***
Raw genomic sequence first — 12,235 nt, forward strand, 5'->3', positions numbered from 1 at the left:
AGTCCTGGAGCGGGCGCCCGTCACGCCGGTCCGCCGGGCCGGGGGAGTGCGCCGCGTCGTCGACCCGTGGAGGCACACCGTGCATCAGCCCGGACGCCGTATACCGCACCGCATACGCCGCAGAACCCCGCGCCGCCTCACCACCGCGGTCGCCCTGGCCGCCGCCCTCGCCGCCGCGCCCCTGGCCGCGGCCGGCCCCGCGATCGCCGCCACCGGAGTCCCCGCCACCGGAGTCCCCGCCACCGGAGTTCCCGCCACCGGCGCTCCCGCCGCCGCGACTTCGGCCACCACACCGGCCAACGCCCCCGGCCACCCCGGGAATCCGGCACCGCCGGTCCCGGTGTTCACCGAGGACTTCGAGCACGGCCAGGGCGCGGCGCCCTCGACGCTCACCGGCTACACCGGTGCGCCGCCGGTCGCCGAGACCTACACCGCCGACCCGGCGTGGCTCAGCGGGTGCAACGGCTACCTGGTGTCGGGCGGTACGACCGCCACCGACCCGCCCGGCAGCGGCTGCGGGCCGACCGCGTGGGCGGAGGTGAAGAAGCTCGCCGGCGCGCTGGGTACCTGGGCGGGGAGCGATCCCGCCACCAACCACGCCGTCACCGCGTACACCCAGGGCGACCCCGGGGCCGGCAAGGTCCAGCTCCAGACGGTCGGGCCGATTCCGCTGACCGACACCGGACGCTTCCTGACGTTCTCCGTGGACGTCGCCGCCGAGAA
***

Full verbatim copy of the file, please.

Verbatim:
Raw genomic sequence first — 12,235 nt, forward strand, 5'->3', positions numbered from 1 at the left:
AGTCCTGGAGCGGGCGCCCGTCACGCCGGTCCGCCGGGCCGGGGGAGTGCGCCGCGTCGTCGACCCGTGGAGGCACACCGTGCATCAGCCCGGACGCCGTATACCGCACCGCATACGCCGCAGAACCCCGCGCCGCCTCACCACCGCGGTCGCCCTGGCCGCCGCCCTCGCCGCCGCGCCCCTGGCCGCGGCCGGCCCCGCGATCGCCGCCACCGGAGTCCCCGCCACCGGAGTCCCCGCCACCGGAGTTCCCGCCACCGGCGCTCCCGCCGCCGCGACTTCGGCCACCACACCGGCCAACGCCCCCGGCCACCCCGGGAATCCGGCACCGCCGGTCCCGGTGTTCACCGAGGACTTCGAGCACGGCCAGGGCGCGGCGCCCTCGACGCTCACCGGCTACACCGGTGCGCCGCCGGTCGCCGAGACCTACACCGCCGACCCGGCGTGGCTCAGCGGGTGCAACGGCTACCTGGTGTCGGGCGGTACGACCGCCACCGACCCGCCCGGCAGCGGCTGCGGGCCGACCGCGTGGGCGGAGGTGAAGAAGCTCGCCGGCGCGCTGGGTACCTGGGCGGGGAGCGATCCCGCCACCAACCACGCCGTCACCGCGTACACCCAGGGCGACCCCGGGGCCGGCAAGGTCCAGCTCCAGACGGTCGGGCCGATTCCGCTGACCGACACCGGACGCTTCCTGACGTTCTCCGTGGACGTCGCCGCCGAGAA